The power supply 930 can receive the panel voltage Vpan at the input node and generate a supply voltage Vcc for the local controller 908 at the output node. If the voltage level of the stop node determined by the control circuit of the power supply 930 exceeds the specified voltage V 0 , the stop node of the power supply 930 enables the operation of the power supply 930, and if the voltage level of the stop node falls below the specified voltage. V 0 stops the operation of the node to stop the power supply 930.

When the power supply 930 is turned off, the diode does not conduct, and the voltage of the stop node is expressed by the following equation:

When the voltage V SDt-on exceeds the value V 0 , the diode begins to conduct and the voltage at the stop node becomes:

Where V d is the diode voltage drop, and . When the voltage V SD, t-off falls below V 0 , the power supply 930 is turned off. Therefore, the voltage threshold can be determined based on the resistance values of the resistors R1, R2, and R3.

FIG. 12 illustrates a method 1200 for activating and deactivating a local converter 904, in accordance with an embodiment of the disclosure. The embodiment of method 1200 is merely illustrative. Other embodiments of method 1200 can be implemented without departing from the scope of the disclosure.

The method 1200 begins with the energy generating device or panel 902 operating on an open circuit condition (step 1202). In this condition, the initiator 910 does not activate the local converter 908 because the panel voltage output by the panel 902 is too low. The initiator 910 monitors the panel voltage ( Vpan ) until the panel voltage exceeds the voltage enable level (Vt -on ) (step 1204).

Once the initiator 910 determines that the panel voltage has exceeded the voltage enable level (step 1204), the initiator 910 begins to activate the local converter 904 by turning on the local controller 908 (step 1206). For example, the initiator 910 can begin to activate the local converter 904 by generating a non-zero supply voltage Vcc for the local controller 908. For other embodiments, the initiator 910 can be configured by setting one or more pins of the local controller 908, or by writing the first predetermined value to the first register of the local controller 908. In the middle, the local converter 904 is started. The local controller 908 and/or the central array controller then implement a boot procedure for the local converter 904 (step 1208). For example, the boot process may include initialization of the scratchpad, preliminary voltage comparison between panel 902, analog to digital converter calibration, clock synchronization or insertion, synchronous start of a series of panels including power stage 906, and the like.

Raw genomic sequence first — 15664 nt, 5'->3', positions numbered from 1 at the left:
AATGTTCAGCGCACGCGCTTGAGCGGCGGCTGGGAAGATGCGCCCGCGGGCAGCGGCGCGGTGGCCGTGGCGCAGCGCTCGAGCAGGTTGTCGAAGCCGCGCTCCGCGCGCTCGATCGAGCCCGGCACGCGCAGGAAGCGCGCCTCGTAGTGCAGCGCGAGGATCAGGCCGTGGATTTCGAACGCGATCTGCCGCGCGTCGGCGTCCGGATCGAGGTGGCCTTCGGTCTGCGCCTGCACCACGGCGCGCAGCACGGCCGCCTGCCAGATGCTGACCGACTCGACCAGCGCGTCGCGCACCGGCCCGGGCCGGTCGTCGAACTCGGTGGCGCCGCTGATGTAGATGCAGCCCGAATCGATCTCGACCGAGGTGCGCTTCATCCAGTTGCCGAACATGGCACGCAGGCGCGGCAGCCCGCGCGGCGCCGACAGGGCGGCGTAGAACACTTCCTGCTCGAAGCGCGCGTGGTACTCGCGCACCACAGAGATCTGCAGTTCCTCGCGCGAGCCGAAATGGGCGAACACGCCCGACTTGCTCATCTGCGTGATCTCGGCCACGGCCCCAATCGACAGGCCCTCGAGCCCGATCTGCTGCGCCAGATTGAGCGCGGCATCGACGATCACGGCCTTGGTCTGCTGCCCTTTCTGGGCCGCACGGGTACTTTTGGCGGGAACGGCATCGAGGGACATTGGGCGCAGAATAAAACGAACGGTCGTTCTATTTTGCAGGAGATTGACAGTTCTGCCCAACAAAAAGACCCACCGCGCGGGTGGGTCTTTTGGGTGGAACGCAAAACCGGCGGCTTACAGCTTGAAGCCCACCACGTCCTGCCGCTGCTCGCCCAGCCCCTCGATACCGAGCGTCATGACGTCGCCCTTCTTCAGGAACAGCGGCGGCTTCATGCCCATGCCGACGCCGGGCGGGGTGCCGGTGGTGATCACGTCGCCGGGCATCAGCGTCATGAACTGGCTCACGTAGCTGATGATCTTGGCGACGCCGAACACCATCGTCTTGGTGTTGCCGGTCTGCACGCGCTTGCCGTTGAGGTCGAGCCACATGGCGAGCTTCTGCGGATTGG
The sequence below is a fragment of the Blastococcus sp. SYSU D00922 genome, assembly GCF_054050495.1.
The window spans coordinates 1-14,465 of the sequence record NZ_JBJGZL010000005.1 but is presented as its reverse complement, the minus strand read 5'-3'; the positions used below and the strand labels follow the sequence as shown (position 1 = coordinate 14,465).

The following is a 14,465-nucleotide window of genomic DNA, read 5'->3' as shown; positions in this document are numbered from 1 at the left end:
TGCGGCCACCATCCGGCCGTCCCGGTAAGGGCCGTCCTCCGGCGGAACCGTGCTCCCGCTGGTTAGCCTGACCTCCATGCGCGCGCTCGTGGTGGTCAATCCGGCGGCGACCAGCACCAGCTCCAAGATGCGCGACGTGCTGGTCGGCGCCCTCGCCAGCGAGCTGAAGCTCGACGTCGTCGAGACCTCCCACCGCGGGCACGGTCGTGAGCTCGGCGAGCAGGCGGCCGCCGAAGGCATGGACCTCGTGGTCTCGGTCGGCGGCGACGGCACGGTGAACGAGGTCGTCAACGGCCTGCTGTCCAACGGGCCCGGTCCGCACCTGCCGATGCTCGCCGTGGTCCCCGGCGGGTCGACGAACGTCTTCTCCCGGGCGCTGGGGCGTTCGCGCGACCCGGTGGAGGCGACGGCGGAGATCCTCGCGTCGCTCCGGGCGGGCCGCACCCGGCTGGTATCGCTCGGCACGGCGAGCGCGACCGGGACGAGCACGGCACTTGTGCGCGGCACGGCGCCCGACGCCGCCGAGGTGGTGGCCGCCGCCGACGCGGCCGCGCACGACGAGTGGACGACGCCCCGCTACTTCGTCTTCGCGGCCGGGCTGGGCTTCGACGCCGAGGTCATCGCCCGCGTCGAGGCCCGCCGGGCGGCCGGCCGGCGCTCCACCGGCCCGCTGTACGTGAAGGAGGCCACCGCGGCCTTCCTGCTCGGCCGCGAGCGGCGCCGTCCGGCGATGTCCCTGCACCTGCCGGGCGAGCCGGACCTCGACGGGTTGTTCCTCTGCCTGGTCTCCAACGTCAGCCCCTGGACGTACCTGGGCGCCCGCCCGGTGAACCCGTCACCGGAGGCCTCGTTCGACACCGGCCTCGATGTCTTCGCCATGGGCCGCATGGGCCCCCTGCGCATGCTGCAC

The local controller 908 operates the power stage 906 at a predetermined conversion ratio (step 1210) until the other power levels 906 in the string are operated (step 1212). Once the string each panel 902 having a power stage 906 (step 1212) an operation, the local controller 908 to the panel current (I pan) and the starting current level (I min) to be compared (step 1214). If the panel current is greater than the startup current level (step 1214), the local controller 908 begins normal operation (step 1216). Thus, local controller 908 begins to implement MPPT for power stage 906.